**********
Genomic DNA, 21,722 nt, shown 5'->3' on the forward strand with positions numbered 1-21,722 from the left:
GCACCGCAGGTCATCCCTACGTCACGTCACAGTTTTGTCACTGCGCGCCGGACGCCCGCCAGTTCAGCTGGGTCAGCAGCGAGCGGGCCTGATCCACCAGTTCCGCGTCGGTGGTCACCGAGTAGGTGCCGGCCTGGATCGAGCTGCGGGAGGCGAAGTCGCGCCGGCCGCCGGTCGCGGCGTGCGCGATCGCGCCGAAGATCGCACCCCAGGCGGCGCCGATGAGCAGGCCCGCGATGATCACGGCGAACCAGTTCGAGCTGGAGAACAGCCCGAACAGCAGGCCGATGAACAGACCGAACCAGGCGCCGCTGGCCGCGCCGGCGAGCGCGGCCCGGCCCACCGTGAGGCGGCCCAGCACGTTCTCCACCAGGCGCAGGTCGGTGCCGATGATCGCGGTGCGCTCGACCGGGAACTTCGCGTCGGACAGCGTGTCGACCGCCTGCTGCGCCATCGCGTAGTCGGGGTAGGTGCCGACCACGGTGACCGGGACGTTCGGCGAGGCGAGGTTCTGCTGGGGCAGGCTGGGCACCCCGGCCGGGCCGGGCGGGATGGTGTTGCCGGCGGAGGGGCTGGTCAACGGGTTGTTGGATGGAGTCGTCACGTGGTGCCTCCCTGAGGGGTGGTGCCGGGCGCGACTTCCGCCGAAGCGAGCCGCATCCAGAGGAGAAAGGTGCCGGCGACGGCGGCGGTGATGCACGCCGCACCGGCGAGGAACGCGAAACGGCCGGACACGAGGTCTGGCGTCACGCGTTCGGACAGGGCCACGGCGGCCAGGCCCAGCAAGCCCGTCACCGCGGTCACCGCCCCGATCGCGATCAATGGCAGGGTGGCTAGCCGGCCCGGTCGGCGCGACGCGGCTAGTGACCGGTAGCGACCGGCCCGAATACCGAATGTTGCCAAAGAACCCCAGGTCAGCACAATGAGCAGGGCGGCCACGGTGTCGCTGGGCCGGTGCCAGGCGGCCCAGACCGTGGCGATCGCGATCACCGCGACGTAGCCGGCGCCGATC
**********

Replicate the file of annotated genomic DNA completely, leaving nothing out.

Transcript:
Genomic DNA, 21,722 nt, shown 5'->3' on the forward strand with positions numbered 1-21,722 from the left:
GCACCGCAGGTCATCCCTACGTCACGTCACAGTTTTGTCACTGCGCGCCGGACGCCCGCCAGTTCAGCTGGGTCAGCAGCGAGCGGGCCTGATCCACCAGTTCCGCGTCGGTGGTCACCGAGTAGGTGCCGGCCTGGATCGAGCTGCGGGAGGCGAAGTCGCGCCGGCCGCCGGTCGCGGCGTGCGCGATCGCGCCGAAGATCGCACCCCAGGCGGCGCCGATGAGCAGGCCCGCGATGATCACGGCGAACCAGTTCGAGCTGGAGAACAGCCCGAACAGCAGGCCGATGAACAGACCGAACCAGGCGCCGCTGGCCGCGCCGGCGAGCGCGGCCCGGCCCACCGTGAGGCGGCCCAGCACGTTCTCCACCAGGCGCAGGTCGGTGCCGATGATCGCGGTGCGCTCGACCGGGAACTTCGCGTCGGACAGCGTGTCGACCGCCTGCTGCGCCATCGCGTAGTCGGGGTAGGTGCCGACCACGGTGACCGGGACGTTCGGCGAGGCGAGGTTCTGCTGGGGCAGGCTGGGCACCCCGGCCGGGCCGGGCGGGATGGTGTTGCCGGCGGAGGGGCTGGTCAACGGGTTGTTGGATGGAGTCGTCACGTGGTGCCTCCCTGAGGGGTGGTGCCGGGCGCGACTTCCGCCGAAGCGAGCCGCATCCAGAGGAGAAAGGTGCCGGCGACGGCGGCGGTGATGCACGCCGCACCGGCGAGGAACGCGAAACGGCCGGACACGAGGTCTGGCGTCACGCGTTCGGACAGGGCCACGGCGGCCAGGCCCAGCAAGCCCGTCACCGCGGTCACCGCCCCGATCGCGATCAATGGCAGGGTGGCTAGCCGGCCCGGTCGGCGCGACGCGGCTAGTGACCGGTAGCGACCGGCCCGAATACCGAATGTTGCCAAAGAACCCCAGGTCAGCACAATGAGCAGGGCGGCCACGGTGTCGCTGGGCCGGTGCCAGGCGGCCCAGACCGTGGCGATCGCGATCACCGCGACGTAGCCGGCGCCGATC